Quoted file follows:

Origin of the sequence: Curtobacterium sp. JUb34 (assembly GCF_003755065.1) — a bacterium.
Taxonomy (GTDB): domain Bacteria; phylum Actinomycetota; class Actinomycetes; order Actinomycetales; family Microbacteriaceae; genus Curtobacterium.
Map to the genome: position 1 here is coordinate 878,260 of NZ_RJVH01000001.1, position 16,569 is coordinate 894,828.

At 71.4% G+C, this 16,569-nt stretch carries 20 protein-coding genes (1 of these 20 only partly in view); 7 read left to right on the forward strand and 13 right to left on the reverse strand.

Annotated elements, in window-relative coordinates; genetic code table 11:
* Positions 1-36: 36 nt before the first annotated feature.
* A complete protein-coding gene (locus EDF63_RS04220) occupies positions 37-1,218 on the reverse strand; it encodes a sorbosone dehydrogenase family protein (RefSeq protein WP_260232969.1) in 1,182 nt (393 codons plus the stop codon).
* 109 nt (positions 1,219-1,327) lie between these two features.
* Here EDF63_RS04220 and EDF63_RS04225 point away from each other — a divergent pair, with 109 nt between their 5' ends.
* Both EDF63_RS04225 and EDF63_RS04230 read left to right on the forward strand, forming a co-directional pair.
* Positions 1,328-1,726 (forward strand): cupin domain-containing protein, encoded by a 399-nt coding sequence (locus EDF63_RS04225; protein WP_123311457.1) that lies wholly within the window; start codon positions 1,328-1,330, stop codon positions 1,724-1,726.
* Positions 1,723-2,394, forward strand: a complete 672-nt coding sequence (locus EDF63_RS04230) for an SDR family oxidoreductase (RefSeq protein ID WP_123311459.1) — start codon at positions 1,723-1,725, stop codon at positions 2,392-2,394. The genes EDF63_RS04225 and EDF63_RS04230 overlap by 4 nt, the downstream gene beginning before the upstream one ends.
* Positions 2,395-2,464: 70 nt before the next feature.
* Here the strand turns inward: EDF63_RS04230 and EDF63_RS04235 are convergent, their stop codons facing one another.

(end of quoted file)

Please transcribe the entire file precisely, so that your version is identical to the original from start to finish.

Origin of the sequence: Curtobacterium sp. JUb34 (assembly GCF_003755065.1) — a bacterium.
Taxonomy (GTDB): domain Bacteria; phylum Actinomycetota; class Actinomycetes; order Actinomycetales; family Microbacteriaceae; genus Curtobacterium.
Map to the genome: position 1 here is coordinate 878,260 of NZ_RJVH01000001.1, position 16,569 is coordinate 894,828.

At 71.4% G+C, this 16,569-nt stretch carries 20 protein-coding genes (1 of these 20 only partly in view); 7 read left to right on the forward strand and 13 right to left on the reverse strand.

Annotated elements, in window-relative coordinates; genetic code table 11:
* Positions 1-36: 36 nt before the first annotated feature.
* A complete protein-coding gene (locus EDF63_RS04220) occupies positions 37-1,218 on the reverse strand; it encodes a sorbosone dehydrogenase family protein (RefSeq protein WP_260232969.1) in 1,182 nt (393 codons plus the stop codon).
* 109 nt (positions 1,219-1,327) lie between these two features.
* Here EDF63_RS04220 and EDF63_RS04225 point away from each other — a divergent pair, with 109 nt between their 5' ends.
* Both EDF63_RS04225 and EDF63_RS04230 read left to right on the forward strand, forming a co-directional pair.
* Positions 1,328-1,726 (forward strand): cupin domain-containing protein, encoded by a 399-nt coding sequence (locus EDF63_RS04225; protein WP_123311457.1) that lies wholly within the window; start codon positions 1,328-1,330, stop codon positions 1,724-1,726.
* Positions 1,723-2,394, forward strand: a complete 672-nt coding sequence (locus EDF63_RS04230) for an SDR family oxidoreductase (RefSeq protein ID WP_123311459.1) — start codon at positions 1,723-1,725, stop codon at positions 2,392-2,394. The genes EDF63_RS04225 and EDF63_RS04230 overlap by 4 nt, the downstream gene beginning before the upstream one ends.
* Positions 2,395-2,464: 70 nt before the next feature.
* Here the strand turns inward: EDF63_RS04230 and EDF63_RS04235 are convergent, their stop codons facing one another.